Ding dong, the witch is dead
The Western concept of witches, magic and sorcery dates back centuries. Witches are renowned for magic potions, casting evil spells, using their supernatural powers to control the forces of the universe, and consorting with spirits.
Wizards and warlocks were said to have supernatural powers and they also consorted with the spirit world. However, in Anglo-Saxon the word wizard means “wise man,” while the word warlock means “deceiver.” Societies made clear distinction between wizards and warlocks, but why are witches almost always portrayed as sinister or evil (Glinda the Good Witch of the North not withstanding)?
The word witch comes from the Anglo-Saxon “wicca,” or one who presides over sacrifices. Like wizards and warlocks, women who had the power to manipulate the physical world could either be good or evil, but over time a woman who presided over “wicked sacrifices” came to be known as a witch, while one who presided over “good sacrifices” came to be called a “priestess.”
When these legends arose centuries ago, the lifespan of human beings was 25 to 35 years and men had a longer life expectancy than women. Men of the upper classes or aristocracy represented a disproportionate number of the long-lived men simply because they were better fed than the common man. It followed that these “older aristocratic men” came to be associated with convention, law and wisdom.
In pre-literate societies, these old men were valued for their memories and their wisdom, and were often chosen to rule their tribe or clan. If not, many at least had the ear of the tribal leader or king and were considered valuable members of their societies. A prime example is Merlin of King Arthur’s Court. In those days most men grew beards because it was a sign of manhood, and the respect due the beard was magnified when the beard was white, since this also marked experience of age as well as stateliness.
But what about women? In years past women had shorter life spans than men because in addition to suffering the risks of famine and disease just as men did, they also had one more factor militating against a protracted life -childbirth. Women may be superior biological specimens because of their extra chromosome, but that wasn’t the case before modern medicine reduced the threat of death during childbirth.
Historically, the woman’s role in male-dominated societies was one of being a baby-making machine. Women spent most of their time in the company of infants and small children and were required to amuse them with games and stories, which evolved into folklore and “old wives’ tales.” They also passed on their home remedies and cures.
In light of their awesome responsibilities, one might think that women would be respected because they exercised so much control over the family and human life in general. But home remedies and cures can kill as well as cure.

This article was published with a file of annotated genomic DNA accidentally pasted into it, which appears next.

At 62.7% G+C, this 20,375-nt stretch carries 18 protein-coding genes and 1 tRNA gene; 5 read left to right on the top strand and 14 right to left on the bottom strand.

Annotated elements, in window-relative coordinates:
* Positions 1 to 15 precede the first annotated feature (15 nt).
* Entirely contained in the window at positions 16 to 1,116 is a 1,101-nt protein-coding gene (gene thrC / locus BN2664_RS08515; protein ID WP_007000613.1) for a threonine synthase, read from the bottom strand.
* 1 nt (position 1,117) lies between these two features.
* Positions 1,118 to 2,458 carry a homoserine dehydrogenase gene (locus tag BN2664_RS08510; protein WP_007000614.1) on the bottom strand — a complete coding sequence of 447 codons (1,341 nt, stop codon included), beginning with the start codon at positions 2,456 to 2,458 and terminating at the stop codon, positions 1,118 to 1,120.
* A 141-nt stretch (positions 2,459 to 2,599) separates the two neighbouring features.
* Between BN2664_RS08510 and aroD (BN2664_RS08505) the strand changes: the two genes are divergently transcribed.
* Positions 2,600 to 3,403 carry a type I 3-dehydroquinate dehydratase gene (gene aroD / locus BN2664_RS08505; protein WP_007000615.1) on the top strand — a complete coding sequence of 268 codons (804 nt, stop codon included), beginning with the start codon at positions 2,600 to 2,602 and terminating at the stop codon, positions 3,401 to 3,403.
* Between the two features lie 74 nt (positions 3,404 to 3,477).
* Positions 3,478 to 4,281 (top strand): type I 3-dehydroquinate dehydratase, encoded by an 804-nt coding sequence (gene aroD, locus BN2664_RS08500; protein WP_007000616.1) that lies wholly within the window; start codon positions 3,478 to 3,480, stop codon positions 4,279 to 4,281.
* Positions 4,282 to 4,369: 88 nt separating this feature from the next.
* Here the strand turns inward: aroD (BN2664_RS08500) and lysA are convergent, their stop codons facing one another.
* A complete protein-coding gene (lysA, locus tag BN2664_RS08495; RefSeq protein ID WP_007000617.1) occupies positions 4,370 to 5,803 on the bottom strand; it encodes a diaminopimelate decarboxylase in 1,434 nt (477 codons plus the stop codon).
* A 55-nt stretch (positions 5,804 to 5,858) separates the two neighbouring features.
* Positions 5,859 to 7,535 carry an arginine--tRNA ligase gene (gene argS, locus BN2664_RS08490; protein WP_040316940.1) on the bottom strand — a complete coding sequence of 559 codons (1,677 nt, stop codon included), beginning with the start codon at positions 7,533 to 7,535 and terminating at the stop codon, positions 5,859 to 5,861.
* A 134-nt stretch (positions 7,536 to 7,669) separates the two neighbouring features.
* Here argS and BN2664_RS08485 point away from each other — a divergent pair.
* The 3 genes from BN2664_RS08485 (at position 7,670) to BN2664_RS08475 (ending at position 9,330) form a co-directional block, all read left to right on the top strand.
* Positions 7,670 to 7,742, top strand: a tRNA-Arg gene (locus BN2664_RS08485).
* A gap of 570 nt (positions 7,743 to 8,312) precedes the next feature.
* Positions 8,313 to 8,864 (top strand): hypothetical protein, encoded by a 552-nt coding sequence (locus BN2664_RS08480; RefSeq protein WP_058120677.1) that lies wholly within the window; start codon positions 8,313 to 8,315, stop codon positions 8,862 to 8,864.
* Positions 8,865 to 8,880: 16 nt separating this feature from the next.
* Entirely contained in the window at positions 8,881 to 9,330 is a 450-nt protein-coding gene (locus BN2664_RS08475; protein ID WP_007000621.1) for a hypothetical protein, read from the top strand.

Since women do not grow beards, the lines and wrinkles of the aging process were far more apparent on a woman than on a man. Add to this the fact that dental hygiene was virtually non-existent in those times and scarce was the person with a mouth full of teeth, especially anyone over the age of 15. This was not so bad for men who could hide a craggy face and an edentate mouth behind a beard and were looked upon as wise if the beard was white, but women were not so lucky.
Because of their unseemly appearance, many societies looked at these near toothless old women with a degree of fear, which was exacerbated if they happened to engage in curious or questionable remedies that frequently caused as much harm as good. As a result, those remedies and “medicines” that caused harm or death came to be known as magic potions.
Now comes the interesting part. Caricature is defined as: “The art or process of producing pictures or descriptions that ludicrously exaggerate the prominent features, peculiarities or defects of persons or things.”
With that in mind, let’s examine the physiological fact that opposing gums become closer when the lack of teeth can no longer keep the gums apart. The result is that the nose and chin come closer together, which is why the present day image of “the witch” has been caricatured by the personages in classic fairy tales such as “Snow White” and “Hansel and Gretel,” not to mention Shakespeare’s Macbeth – old, ugly women having curved noses approaching their curved chins.
Therefore, it appears to me that the reason we see so few witches in modern Western society is because the hook nose, hooked chin caricature of feminine old age has vanished thanks to the miracles of fluoridation and modern dentistry.
Butch Mazzuca of Singletree can be reached at firstname.lastname@example.org